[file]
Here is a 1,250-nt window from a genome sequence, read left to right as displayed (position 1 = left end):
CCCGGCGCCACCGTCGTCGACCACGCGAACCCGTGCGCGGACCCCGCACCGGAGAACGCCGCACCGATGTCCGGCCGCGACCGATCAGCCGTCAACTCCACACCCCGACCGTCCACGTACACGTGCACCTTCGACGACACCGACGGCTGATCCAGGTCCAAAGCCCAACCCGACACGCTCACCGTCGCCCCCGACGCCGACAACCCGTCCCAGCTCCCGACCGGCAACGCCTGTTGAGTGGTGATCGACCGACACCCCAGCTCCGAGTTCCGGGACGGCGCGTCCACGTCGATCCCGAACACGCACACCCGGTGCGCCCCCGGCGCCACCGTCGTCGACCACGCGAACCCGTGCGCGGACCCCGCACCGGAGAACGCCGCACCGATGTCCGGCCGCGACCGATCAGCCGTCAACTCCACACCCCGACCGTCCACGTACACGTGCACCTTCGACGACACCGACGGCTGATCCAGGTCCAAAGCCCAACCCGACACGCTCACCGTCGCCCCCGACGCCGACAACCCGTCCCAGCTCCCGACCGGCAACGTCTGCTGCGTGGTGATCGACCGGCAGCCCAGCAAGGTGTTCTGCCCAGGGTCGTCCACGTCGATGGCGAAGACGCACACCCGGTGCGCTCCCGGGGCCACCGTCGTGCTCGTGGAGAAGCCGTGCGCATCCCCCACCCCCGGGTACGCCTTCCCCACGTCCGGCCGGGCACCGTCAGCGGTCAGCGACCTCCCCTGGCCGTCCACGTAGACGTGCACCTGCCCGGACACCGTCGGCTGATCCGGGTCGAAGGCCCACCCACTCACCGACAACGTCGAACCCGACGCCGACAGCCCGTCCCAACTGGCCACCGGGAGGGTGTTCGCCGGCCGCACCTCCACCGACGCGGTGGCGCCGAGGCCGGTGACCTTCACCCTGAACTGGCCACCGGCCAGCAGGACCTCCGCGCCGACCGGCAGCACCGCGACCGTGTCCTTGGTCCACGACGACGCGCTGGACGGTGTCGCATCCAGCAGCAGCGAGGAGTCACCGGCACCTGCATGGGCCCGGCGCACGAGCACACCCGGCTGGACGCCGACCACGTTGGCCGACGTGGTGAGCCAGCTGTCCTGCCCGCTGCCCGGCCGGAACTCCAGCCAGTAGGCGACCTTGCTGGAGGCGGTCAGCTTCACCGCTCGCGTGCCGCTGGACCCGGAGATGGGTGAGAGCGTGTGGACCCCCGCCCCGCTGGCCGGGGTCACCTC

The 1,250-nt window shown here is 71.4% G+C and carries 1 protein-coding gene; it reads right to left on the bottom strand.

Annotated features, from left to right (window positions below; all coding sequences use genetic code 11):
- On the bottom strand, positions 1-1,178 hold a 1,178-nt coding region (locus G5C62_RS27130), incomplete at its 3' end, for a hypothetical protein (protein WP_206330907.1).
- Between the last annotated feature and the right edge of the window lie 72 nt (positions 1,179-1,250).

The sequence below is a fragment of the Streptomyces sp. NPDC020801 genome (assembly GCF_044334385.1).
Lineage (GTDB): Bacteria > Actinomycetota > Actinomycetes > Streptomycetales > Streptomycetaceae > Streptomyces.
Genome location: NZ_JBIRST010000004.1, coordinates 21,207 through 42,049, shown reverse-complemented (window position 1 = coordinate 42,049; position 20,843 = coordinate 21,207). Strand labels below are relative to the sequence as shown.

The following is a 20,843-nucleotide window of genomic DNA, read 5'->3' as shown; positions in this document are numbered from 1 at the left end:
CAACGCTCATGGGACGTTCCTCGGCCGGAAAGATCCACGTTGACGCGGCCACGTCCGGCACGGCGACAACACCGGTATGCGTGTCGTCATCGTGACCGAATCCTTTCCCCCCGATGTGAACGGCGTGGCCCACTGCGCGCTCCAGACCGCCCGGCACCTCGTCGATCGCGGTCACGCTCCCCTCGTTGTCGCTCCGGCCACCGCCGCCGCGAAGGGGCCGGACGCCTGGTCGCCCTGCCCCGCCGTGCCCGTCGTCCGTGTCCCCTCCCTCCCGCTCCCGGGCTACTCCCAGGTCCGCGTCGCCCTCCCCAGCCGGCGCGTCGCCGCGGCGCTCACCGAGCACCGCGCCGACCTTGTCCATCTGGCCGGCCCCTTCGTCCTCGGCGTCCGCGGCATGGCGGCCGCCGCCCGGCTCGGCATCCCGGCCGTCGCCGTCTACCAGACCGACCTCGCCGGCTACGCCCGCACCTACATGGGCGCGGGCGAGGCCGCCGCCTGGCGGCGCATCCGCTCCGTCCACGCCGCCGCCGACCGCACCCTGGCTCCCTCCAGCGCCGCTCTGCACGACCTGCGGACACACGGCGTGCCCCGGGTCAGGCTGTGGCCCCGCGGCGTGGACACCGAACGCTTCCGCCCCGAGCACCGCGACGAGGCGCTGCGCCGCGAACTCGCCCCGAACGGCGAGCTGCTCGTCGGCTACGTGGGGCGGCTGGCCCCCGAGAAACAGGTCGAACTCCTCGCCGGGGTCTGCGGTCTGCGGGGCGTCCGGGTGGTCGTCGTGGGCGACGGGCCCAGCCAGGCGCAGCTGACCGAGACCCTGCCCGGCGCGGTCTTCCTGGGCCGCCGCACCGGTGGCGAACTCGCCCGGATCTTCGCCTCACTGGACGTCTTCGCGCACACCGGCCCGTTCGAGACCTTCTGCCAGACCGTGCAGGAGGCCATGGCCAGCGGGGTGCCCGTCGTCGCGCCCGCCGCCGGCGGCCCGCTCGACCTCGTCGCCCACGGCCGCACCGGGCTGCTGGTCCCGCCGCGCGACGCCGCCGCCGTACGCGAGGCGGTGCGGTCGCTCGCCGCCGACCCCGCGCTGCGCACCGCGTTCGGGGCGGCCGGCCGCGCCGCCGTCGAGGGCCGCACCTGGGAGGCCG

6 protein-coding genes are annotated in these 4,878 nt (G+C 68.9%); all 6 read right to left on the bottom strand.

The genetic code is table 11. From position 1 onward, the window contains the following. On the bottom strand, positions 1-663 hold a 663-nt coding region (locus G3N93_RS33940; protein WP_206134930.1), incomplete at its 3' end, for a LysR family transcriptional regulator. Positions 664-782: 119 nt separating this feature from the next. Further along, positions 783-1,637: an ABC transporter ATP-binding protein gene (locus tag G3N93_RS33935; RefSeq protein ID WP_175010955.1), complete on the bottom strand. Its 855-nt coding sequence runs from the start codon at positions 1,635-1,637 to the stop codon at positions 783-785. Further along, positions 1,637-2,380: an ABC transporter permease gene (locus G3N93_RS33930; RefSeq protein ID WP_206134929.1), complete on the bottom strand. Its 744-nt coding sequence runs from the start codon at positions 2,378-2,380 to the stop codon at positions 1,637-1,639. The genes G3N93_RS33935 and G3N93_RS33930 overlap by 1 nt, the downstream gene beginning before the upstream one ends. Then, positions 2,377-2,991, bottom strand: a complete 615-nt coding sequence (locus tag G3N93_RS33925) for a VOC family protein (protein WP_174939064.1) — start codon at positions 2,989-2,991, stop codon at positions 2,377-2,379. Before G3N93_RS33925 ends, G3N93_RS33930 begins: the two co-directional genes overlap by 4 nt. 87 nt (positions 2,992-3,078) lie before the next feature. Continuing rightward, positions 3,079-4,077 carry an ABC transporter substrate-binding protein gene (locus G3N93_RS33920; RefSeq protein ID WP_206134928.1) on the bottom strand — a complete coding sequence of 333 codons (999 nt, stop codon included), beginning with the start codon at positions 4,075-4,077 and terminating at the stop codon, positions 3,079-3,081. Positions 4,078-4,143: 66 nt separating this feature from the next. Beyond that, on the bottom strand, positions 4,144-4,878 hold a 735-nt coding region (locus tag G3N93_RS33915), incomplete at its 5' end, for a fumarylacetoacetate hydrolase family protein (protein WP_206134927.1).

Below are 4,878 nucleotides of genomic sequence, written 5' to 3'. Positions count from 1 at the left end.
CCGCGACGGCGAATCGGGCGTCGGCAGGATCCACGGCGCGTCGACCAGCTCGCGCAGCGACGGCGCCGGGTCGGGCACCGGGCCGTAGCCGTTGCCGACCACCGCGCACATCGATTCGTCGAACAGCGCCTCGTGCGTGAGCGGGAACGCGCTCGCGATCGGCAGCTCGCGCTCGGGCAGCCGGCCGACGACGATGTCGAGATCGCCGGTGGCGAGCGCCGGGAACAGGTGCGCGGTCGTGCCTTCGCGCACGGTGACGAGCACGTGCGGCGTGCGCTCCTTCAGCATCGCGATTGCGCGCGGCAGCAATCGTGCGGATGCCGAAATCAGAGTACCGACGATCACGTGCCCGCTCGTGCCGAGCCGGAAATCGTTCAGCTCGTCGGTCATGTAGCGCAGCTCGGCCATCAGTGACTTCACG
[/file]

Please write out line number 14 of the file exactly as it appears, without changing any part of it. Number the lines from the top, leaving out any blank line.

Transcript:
Below are 4,878 nucleotides of genomic sequence, written 5' to 3'. Positions count from 1 at the left end.